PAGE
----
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Welcome to Caring for the Land - a blog about the Canadian farmers who spend every day growing crops and caring for animals. They're world leaders in the production of safe, high quality and low-cost food. And they do so in a way that protects the environment.

In fact, Canadian farmers lead the world in environmental initiatives. We're proud of how they care for the land - and want to tell you why. Our future depends on our ability to take good care of our land and water. It's a job that everyone who lives and works in agriculture takes seriously.

Through this blog, we'll explore many of the things being done on Canadian farms to help the environment.

Now is the time for creativity

Our annual Creativity Contest is in full swing, and with schools back in session, it is the perfect time to work on it.  Any student, from pre-school up until Grade 8, can enter the contest either as an individual or as part of a class entry.  Great prizes are available.  Entry forms and full details are available at http://bit.ly/agaware.  

Inside Farming: View from an Iowa Farm

By: Brendan Louwagie, CanACT Member, University of Guelph Misconceptions in agriculture in choosing seeds, ‘I’m no pawn of Monsanto’ Winter allows a bit of downtime for most farmers. We use it to look back on the prior year and to make plans for the next. We learn from mistakes, failures, and successes, and attempt to make sense of it all. Personally, I think of each growing season as a clean slate to test out theories and debunk some popular myths about how a corn or soybean plant creates maximum yield. It’s also a time when we get to make choices about what to plant, where to plant it, and what seed to use in each situation. It’s often a very personal and private decision. (more...)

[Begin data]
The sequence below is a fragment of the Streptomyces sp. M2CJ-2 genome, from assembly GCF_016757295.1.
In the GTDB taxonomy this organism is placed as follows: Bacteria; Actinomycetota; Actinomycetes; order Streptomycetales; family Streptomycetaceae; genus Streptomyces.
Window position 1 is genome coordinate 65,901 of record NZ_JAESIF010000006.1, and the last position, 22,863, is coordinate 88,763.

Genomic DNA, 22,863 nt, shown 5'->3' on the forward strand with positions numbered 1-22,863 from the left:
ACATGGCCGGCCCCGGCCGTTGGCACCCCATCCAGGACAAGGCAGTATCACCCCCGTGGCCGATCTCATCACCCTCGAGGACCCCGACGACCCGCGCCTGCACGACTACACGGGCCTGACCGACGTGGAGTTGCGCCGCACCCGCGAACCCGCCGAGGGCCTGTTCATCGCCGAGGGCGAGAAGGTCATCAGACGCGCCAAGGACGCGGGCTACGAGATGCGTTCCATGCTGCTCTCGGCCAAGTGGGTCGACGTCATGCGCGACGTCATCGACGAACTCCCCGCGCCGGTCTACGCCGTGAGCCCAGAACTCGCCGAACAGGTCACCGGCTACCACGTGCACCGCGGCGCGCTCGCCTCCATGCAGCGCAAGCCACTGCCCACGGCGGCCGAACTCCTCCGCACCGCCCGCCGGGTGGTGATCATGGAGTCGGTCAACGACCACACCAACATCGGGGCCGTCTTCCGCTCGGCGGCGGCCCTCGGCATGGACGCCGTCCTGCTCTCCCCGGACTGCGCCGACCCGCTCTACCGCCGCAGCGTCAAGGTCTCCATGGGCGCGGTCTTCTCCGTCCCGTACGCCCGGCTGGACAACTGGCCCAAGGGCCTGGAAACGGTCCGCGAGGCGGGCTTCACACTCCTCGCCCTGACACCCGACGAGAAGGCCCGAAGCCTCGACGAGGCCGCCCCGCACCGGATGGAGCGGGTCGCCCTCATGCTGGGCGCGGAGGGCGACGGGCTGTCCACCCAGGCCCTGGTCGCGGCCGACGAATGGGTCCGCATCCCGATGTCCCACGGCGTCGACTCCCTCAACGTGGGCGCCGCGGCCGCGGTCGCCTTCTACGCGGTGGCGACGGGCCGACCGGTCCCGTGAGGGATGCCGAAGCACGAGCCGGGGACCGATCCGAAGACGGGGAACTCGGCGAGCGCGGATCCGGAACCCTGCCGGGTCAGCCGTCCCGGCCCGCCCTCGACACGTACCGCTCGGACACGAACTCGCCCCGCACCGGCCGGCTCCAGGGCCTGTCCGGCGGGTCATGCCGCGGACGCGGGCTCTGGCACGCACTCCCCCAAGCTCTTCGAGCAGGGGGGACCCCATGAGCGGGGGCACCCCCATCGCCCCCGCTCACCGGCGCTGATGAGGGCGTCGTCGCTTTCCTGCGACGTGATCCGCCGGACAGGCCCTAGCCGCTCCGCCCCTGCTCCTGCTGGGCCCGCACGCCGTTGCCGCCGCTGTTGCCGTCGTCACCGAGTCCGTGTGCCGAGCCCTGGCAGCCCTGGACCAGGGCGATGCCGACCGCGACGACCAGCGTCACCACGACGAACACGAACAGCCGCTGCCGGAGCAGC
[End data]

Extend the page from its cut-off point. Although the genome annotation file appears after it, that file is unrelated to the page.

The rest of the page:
A history of environmental responsibility

Effective use of resources at Kaiser Lake Farms By Treena Hein At Kaiser Lake Farms in the Bay of Quinte peninsula near Napanee Ontario, care for the land goes back many decades. Father and son Eric and Max (vice president and president of the farm) are building on a long history of environmental stewardship as they work the farm today – and look to the future. (more...)

Does it have to be today?

Why farmers spread manure when they do By: Patricia Grotenhuis, sixth generation farmer This summer, one of our neighbours asked us a favour, and we just couldn’t grant it. One Saturday morning at approximately 9:30 a.m., we heard a knock at the door. Our neighbour had a request – could we please not spread manure that day, since he was having a family reunion and was afraid the smell would be too strong. We were left in an awkward position. The request seems simple enough to grant. There are always jobs to do on the farm, so simply switching a day of spreading manure for a day of doing other jobs is surely easy, right? Wrong. (more...)

Innovative school programs bring food and farming to Toronto students

By Lilian Schaer Toronto’s South Riverdale neighbourhood – also known as Leslieville/Riverside – isn’t one usually associated with farming and food production. However, Eastdale Collegiate, a small, inner city high school near Broadview and Gerrard, is changing that. An innovative approach combining a culinary program with a rooftop garden is teaching students where their food comes from, building life skills, and instilling healthy eating habits. (more...)